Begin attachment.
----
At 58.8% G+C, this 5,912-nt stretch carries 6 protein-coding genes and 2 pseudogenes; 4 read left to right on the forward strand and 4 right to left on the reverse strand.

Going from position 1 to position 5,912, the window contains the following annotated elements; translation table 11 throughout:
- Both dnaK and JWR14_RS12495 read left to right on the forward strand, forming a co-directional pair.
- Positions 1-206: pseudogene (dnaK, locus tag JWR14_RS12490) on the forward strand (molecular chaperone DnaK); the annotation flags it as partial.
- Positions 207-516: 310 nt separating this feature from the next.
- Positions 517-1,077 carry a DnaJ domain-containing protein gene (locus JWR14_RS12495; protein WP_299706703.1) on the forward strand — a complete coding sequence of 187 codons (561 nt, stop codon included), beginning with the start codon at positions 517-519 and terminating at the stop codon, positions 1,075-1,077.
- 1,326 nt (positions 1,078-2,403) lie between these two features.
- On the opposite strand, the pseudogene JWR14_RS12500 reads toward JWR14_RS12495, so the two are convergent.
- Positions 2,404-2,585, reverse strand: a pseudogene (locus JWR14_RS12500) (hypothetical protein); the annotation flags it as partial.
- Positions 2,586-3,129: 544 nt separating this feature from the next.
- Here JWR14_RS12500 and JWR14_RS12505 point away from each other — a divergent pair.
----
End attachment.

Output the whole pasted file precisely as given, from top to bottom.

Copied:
At 58.8% G+C, this 5,912-nt stretch carries 6 protein-coding genes and 2 pseudogenes; 4 read left to right on the forward strand and 4 right to left on the reverse strand.

Going from position 1 to position 5,912, the window contains the following annotated elements; translation table 11 throughout:
- Both dnaK and JWR14_RS12495 read left to right on the forward strand, forming a co-directional pair.
- Positions 1-206: pseudogene (dnaK, locus tag JWR14_RS12490) on the forward strand (molecular chaperone DnaK); the annotation flags it as partial.
- Positions 207-516: 310 nt separating this feature from the next.
- Positions 517-1,077 carry a DnaJ domain-containing protein gene (locus JWR14_RS12495; protein WP_299706703.1) on the forward strand — a complete coding sequence of 187 codons (561 nt, stop codon included), beginning with the start codon at positions 517-519 and terminating at the stop codon, positions 1,075-1,077.
- 1,326 nt (positions 1,078-2,403) lie between these two features.
- On the opposite strand, the pseudogene JWR14_RS12500 reads toward JWR14_RS12495, so the two are convergent.
- Positions 2,404-2,585, reverse strand: a pseudogene (locus JWR14_RS12500) (hypothetical protein); the annotation flags it as partial.
- Positions 2,586-3,129: 544 nt separating this feature from the next.
- Here JWR14_RS12500 and JWR14_RS12505 point away from each other — a divergent pair.